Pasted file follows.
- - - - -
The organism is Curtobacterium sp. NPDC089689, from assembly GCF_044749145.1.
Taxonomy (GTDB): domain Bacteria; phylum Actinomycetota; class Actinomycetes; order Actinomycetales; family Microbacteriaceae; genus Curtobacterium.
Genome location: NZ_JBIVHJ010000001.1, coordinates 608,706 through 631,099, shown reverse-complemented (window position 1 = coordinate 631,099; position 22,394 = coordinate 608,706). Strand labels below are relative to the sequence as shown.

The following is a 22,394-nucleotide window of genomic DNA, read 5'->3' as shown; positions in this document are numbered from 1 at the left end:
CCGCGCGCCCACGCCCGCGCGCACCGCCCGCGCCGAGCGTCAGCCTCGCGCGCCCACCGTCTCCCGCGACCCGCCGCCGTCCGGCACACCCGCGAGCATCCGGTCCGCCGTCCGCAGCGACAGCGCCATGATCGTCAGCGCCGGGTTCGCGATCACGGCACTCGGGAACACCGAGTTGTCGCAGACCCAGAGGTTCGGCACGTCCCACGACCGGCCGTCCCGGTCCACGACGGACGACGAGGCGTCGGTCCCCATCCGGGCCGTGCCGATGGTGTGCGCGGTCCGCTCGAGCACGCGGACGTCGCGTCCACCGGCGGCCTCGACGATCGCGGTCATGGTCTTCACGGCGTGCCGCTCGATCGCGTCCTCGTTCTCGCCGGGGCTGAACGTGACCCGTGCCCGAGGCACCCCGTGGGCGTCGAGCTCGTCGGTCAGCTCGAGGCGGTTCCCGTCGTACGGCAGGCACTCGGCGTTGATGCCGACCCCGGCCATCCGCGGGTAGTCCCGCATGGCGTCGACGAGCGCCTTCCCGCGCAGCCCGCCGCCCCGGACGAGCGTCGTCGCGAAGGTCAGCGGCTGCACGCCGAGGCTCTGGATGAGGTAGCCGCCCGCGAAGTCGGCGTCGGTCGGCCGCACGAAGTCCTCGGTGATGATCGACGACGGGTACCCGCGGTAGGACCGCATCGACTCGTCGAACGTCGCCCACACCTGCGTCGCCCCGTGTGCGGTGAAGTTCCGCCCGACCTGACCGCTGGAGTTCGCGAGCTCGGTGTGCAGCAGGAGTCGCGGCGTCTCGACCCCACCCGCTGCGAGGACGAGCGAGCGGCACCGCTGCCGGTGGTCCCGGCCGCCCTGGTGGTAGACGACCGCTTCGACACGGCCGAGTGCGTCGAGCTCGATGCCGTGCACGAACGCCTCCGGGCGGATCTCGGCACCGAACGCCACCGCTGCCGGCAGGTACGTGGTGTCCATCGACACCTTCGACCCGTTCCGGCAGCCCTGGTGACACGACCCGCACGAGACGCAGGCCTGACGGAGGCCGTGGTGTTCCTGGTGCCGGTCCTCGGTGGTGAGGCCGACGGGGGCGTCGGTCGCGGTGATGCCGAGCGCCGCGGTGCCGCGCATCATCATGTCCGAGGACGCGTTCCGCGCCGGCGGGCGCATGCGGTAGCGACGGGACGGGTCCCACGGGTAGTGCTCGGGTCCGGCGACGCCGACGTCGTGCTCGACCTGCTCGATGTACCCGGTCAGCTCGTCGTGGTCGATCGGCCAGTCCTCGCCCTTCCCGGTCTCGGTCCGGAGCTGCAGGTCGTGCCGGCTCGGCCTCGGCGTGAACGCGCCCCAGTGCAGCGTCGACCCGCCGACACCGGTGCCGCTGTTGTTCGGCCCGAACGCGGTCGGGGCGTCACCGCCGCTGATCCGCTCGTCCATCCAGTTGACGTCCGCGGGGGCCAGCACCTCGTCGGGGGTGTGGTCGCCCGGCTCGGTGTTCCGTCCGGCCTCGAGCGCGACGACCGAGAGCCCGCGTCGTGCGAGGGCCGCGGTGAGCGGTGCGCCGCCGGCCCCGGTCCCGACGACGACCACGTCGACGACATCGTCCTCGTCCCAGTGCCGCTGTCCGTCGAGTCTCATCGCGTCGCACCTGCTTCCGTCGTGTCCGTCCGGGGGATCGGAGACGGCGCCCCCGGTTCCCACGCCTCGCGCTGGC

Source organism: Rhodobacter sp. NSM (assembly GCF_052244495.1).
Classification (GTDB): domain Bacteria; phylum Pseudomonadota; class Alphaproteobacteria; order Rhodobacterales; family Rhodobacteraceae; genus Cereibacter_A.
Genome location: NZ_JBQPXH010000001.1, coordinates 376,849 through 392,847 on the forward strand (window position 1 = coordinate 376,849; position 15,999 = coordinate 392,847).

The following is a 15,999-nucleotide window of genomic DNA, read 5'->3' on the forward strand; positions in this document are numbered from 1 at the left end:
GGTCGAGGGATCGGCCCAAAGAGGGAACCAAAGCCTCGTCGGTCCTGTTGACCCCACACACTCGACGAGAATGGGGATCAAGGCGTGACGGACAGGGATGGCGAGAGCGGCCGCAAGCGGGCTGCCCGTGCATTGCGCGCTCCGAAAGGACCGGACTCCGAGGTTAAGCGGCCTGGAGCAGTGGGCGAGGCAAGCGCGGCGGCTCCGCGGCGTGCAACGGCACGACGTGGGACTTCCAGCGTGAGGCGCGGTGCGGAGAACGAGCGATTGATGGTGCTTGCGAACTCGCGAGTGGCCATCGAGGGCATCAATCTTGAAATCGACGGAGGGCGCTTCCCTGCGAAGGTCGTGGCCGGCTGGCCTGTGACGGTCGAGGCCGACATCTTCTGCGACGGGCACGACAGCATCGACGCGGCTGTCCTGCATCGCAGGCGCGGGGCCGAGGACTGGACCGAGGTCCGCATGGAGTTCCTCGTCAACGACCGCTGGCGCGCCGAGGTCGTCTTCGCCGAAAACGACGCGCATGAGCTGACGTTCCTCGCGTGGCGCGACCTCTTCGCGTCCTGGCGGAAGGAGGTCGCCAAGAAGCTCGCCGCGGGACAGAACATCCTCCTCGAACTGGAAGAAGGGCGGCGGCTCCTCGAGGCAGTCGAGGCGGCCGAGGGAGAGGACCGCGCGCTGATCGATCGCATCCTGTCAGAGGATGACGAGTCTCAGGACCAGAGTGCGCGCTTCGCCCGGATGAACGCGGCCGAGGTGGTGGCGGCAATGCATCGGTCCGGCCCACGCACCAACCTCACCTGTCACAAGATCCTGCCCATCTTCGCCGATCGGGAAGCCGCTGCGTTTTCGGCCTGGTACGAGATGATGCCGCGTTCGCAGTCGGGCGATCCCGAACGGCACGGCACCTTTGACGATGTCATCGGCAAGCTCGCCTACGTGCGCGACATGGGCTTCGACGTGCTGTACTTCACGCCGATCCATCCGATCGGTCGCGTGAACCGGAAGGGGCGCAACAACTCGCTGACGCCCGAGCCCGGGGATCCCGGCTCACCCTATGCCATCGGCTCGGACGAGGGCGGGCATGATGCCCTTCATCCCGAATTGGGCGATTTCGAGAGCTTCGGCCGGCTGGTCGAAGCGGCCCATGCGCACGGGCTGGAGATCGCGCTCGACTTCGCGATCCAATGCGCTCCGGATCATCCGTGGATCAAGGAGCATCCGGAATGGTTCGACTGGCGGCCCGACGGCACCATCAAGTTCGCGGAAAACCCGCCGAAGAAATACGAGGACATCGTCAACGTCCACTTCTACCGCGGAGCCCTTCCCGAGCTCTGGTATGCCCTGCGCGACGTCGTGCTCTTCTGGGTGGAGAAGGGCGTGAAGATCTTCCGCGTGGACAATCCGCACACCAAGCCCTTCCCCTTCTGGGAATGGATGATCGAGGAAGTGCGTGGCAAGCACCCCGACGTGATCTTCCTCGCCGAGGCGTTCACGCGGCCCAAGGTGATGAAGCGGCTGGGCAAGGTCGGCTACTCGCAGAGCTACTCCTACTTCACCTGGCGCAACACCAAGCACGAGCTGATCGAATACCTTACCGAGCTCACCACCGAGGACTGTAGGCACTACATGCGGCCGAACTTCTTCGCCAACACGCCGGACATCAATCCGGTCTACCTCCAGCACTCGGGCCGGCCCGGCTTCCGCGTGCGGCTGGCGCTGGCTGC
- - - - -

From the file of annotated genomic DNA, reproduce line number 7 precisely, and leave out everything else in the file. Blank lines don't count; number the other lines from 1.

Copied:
Classification (GTDB): domain Bacteria; phylum Pseudomonadota; class Alphaproteobacteria; order Rhodobacterales; family Rhodobacteraceae; genus Cereibacter_A.